Compared to later Darius games, the original is a bit dull, but its impressive when held up next to many other shooters from 1986. The bosses still look great (and many were designed by famed anime studio Tatsunoko). All of the Darius games have the same amusing boss introduction: a blaring siren with the message “WARNING! A huge battleship *boss name* is approaching fast”.
The first console port was for the PC Engine CD System, under the name Super Darius, ported by NEC Avenue. While the graphics had to be scaled down to fit on a TV screen, it actually works out pretty well. There’s no two-player mode, but you resurrect right where you die. The redbook audio soundtrack is taken directly from the arcade game. It also includes several new bosses, 26 in total, since many were repeated in the arcade game. This version was later converted to HuCard and released as Darius Plus. Other than the chiptune music and reduction of bosses from 26 to 16, it’s mostly identical. It also has compatibility with the SuperGrafx. While the game is laden with flicker and slowdown on the regular system, plugging it into a SuperGrafx will eliminate most of this.
The most prestigious of the PC Engine Darius releases is Darius Alpha. Created as a contest award in vastly limited quantities, Darius Alpha is simply a boss rush, where you fight all of the bosses one after another until you lose all of your lives, getting powered up in between encounters. This is easily the most costly PC Engine title, typically valued at more than $1,000, even though it’s not even a full game.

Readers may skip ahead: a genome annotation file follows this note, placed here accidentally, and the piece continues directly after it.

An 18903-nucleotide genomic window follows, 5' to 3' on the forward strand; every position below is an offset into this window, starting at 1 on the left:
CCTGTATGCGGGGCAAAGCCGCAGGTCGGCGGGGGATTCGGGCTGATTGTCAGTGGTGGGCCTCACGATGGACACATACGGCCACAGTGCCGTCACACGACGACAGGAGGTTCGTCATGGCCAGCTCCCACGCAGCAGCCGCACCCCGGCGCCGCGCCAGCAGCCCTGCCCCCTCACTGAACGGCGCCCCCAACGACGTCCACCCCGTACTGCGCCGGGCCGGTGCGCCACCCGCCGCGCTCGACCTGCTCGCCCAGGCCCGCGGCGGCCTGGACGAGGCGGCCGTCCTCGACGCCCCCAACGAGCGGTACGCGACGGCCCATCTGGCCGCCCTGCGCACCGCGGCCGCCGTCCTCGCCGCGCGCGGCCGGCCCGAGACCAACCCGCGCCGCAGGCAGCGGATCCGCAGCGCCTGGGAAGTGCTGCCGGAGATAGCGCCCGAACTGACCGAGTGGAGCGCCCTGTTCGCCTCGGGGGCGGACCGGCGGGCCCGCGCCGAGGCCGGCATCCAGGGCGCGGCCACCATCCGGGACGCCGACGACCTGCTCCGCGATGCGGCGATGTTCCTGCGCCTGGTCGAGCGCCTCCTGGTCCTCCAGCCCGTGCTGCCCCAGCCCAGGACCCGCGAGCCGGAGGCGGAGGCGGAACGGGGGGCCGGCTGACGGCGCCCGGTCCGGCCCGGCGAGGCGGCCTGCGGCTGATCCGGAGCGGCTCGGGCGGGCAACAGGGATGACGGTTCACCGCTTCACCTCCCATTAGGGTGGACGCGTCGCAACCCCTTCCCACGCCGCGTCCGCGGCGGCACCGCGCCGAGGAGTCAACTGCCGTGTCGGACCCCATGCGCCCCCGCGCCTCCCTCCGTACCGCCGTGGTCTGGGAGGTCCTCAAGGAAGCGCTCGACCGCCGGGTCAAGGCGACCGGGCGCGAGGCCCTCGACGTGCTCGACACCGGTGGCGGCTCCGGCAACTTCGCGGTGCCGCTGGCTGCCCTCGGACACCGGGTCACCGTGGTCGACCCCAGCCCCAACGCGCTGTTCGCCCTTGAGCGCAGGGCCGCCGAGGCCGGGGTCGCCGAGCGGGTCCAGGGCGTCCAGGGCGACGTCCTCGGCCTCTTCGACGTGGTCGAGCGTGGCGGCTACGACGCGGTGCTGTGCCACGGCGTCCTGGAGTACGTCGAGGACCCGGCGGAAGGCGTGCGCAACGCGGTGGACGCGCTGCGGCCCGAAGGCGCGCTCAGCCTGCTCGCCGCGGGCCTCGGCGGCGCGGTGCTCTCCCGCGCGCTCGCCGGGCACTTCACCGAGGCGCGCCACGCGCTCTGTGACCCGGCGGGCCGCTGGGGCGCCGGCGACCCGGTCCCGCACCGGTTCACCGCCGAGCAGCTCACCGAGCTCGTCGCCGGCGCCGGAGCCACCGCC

Darius hit the Game Boy Advance in 2001 in Japan under the name Darius R (the “R” stands for “Revival”). The graphics are mostly the same, having been brightened a bit, but approximately half of the levels have been cut. The music has been changed to include songs from all throughout the Darius series. The power-up system has been slightly tweaked so you need fewer orbs to gain a level. The screen proportions are out of whack on the tiny screen, especially the bosses, which now take up most of the viewing field.
There are three fan made X68000 ports – one called Darius, which is only the first boss; Darius Plus, which features the first zone and the first boss; and Darius Dokomade Tatakaemasuka (“How Far Can You Fight?”), which only consists of a boss rush.
Developed by The Edge and published in 1989 for the Amiga, Atari ST, and ZX Spectrum, Darius+ is very unusual, in that it’s more of an adaptation than a straight port. The pace is a little slower. The weaponry system is different, in that you gain Options rather than bombs, and can even get an R-Type-like laser. You always begin each life with full shields. However, the large sprite size and overpowering amount of enemies makes this even more difficult than the original arcade game.
The visuals are completely different, looking closer to a homebrewed Amiga game, with a redesigned Silver Hawk and all new enemies. They’re garish, but the parallax scrolling is nice. The bosses have also been redrawn, but there are only five, compared to 11 in the original – even King Fossil is gone. They’re all fought against a generic background. There’s only one song that plays during the levels – “Captain Neo”. There are no real endings, either.Even though it’s interesting to see an alternate take on Darius (and the box art is rad), overall, it’s a very sloppy shooter.